Monday, June 29, 2009

Heist, Part Four

And the saga continues...we're still quite a ways out from the Doctor's involvement, so I hope you're not reading this waiting for him to show up...

Idly, as she headed out of the maze of darkened hallways and into the well-lit ballroom where Dame Abigail was holding her latest party, she wondered if her industrialist friend might not be here tonight. She snatched up a glass of champagne from a passing hover-tray without breaking stride, sashaying casually through the knots of guests. It was a risk; after all, when one stole from high society for a living, it did make parties a bit more high-risk than one usually considered. The Duke of Sarabeth, over there, still had a four-million diam reward on her head for the theft of his wife’s necklace, and if he knew what she looked like, Amanda was sure he wouldn’t spare decorum in tackling her right into the hors d’ouvres. The Baroness Alexandra Winter, on the other hand, served as the final destination for many of the items she stole, and Amanda smirked lightly to see that she was wearing the Sarabeth family jewels. The woman had style, even if she was a ruthless, amoral, possibly actively immoral, cruel, vicious aristo bitch. Fabulously rich, though, and able to afford the things Amanda stole…and since Amanda had long ago amassed enough personal wealth to be able to donate the proceeds of her thefts to charity, she felt no misgivings in dealing with the woman. In fact, Amanda thought, you could almost think of it as noble, if you were genuinely self-deluded and didn’t want to admit that you stole things for fun. She raised her champagne glass to Winter in an impromptu toast, but wasn’t surprised that the Baroness didn’t respond.

A young man in a forest-green suit who’d tinted his eyes and hair to match walked up to her, hand extended. “Would Madam like to dance?” he asked, smiling to reveal a line of perfect teeth.

Amanda blinked once, consulting her HUD chronometer. She still had three hours before her computer virus expired and the security satellites around the planet began noticing little things like her space-ship in geostationary orbit; that was plenty of time for a quick waltz with a handsome young man. “Why not,” she said, taking his hand in one of hers while keeping a grip on her champagne with the other. A small fleet of sonic generators hovered around them and began resonating with each other, creating a small field of perfect dance music that wouldn’t disturb anyone outside of their tiny little universe of noise. Amanda smiled, and began to waltz.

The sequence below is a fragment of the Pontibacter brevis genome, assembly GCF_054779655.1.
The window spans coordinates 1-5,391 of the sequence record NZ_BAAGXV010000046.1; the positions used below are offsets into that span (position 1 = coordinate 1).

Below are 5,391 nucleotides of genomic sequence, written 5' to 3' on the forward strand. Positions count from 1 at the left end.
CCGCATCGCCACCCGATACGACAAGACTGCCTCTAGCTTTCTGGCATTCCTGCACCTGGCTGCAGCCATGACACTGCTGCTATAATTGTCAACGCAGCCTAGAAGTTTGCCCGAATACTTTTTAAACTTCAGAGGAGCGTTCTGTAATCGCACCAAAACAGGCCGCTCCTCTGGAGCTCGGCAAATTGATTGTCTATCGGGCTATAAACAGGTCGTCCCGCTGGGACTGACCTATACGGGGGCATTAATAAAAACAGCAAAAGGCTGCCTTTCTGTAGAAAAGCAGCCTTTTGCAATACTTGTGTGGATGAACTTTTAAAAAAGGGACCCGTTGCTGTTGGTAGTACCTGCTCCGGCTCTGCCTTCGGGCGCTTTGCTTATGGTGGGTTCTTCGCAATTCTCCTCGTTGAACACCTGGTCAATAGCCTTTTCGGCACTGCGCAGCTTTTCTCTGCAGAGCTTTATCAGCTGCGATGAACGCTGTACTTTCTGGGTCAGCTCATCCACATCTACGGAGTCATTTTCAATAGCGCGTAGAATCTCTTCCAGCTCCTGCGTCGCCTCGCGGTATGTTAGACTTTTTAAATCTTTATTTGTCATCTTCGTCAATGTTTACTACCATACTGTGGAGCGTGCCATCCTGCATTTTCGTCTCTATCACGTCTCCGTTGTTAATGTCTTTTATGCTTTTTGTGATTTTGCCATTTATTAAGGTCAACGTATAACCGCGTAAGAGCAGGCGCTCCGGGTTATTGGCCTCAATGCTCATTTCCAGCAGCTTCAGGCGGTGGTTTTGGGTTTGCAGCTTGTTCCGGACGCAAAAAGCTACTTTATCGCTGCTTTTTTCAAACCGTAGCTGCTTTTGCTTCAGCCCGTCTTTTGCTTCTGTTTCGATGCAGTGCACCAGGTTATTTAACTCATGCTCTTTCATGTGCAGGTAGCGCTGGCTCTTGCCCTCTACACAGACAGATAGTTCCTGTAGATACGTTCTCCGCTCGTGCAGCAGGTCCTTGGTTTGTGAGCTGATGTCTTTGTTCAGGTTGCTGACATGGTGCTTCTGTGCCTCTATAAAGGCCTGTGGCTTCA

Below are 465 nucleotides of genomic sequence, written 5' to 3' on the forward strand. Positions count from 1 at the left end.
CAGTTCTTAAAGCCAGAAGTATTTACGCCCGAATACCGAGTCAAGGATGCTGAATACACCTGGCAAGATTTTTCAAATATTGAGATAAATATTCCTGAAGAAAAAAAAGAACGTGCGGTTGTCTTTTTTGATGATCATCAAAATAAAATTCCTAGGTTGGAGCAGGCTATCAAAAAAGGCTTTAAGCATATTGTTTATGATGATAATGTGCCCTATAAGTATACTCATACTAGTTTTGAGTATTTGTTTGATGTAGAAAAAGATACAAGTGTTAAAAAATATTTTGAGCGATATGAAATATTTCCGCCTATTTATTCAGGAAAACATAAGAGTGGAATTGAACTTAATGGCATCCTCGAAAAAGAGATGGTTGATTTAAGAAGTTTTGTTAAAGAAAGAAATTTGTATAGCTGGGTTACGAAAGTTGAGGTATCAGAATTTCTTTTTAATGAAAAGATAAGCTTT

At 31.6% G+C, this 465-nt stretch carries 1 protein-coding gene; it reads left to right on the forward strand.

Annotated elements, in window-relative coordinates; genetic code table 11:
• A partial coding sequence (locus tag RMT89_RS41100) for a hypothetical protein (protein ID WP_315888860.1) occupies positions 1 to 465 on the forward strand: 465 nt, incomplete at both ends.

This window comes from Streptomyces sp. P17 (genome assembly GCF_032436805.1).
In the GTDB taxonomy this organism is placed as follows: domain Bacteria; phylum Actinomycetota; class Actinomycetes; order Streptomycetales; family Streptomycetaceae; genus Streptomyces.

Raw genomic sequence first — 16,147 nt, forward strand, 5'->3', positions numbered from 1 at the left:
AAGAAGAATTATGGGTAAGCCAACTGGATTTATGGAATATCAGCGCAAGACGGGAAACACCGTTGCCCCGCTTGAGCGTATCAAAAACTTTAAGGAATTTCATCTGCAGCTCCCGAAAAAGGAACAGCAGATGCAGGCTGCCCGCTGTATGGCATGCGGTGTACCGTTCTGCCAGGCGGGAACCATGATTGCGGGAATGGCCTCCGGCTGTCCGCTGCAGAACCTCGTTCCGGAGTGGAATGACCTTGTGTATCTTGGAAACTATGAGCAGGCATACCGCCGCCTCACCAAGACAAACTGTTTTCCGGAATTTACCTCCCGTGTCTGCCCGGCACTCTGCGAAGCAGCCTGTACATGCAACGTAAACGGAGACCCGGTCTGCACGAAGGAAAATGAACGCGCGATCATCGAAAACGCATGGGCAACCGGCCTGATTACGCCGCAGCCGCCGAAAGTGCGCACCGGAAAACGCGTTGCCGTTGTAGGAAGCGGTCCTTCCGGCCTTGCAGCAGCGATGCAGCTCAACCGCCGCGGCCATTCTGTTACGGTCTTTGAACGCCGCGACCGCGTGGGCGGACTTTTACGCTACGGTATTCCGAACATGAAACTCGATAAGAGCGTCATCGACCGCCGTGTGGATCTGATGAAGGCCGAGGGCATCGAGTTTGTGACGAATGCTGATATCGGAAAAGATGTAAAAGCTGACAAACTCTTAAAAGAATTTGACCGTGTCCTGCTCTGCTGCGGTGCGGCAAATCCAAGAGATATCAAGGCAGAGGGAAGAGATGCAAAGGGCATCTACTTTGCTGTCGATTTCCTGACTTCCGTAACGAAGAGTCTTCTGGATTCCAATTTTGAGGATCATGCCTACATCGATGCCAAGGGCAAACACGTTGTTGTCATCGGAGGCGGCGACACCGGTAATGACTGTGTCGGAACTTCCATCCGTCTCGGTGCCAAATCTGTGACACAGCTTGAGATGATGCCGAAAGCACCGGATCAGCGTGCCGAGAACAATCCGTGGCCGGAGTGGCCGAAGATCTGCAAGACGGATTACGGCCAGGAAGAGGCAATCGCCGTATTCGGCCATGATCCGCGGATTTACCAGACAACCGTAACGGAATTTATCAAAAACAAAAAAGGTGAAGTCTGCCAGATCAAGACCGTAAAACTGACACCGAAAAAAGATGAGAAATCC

Over the music, the man said, “My name is Gavin. Gavin Lloyd. I’m here as a guest of the Duchess of Westchire, but to tell the truth, I’m feeling a bit low-born—I’m new money, made it all in computers. And you are…?”

Amanda smiled. Gavin danced quite well. “What kind of a mystery woman would I be if I told you my name?”

He grinned back. “The kind I could call tomorrow and invite to a better party.”

“I’ll have to hand you my slipper,” she said. “Mind you, we’re not anywhere near midnight yet, so we’ll get to finish the dance before I turn into a pumpkin.”

Gavin laughed at that one, and the two continued to dance in their own little world, while all around them dozens of others moved to their own beats. It was almost a metaphor for the universe, Amanda thought, excepting that nobody was bumping into each other and getting violent. For just a moment, she let herself forget why she was there, just enjoying the music, the dance, and the company.

As the dance finally ended, she curtseyed to Gavin, who said, “Another, perhaps?”

She shook her head, careful to make it seem regretful. “I do have to keep moving,” she said. “This is as much business for me as pleasure, and I’m afraid I can’t let one person, even a charming one, monopolize my time.”

He frowned. “Will I see you later, then?”

She touched his cheek. “Maybe. If you’re good.” With a last, dazzling smile, she turned and headed off. A good job, that; she could turn up somewhere else ‘by accident’ a few weeks from now, and be almost guaranteed entry to his house. Always assuming he had anything tasteful, of course; new money tended towards the garish. Old money did too, come to that, but at least they’d had generations to build up a few nice pieces.

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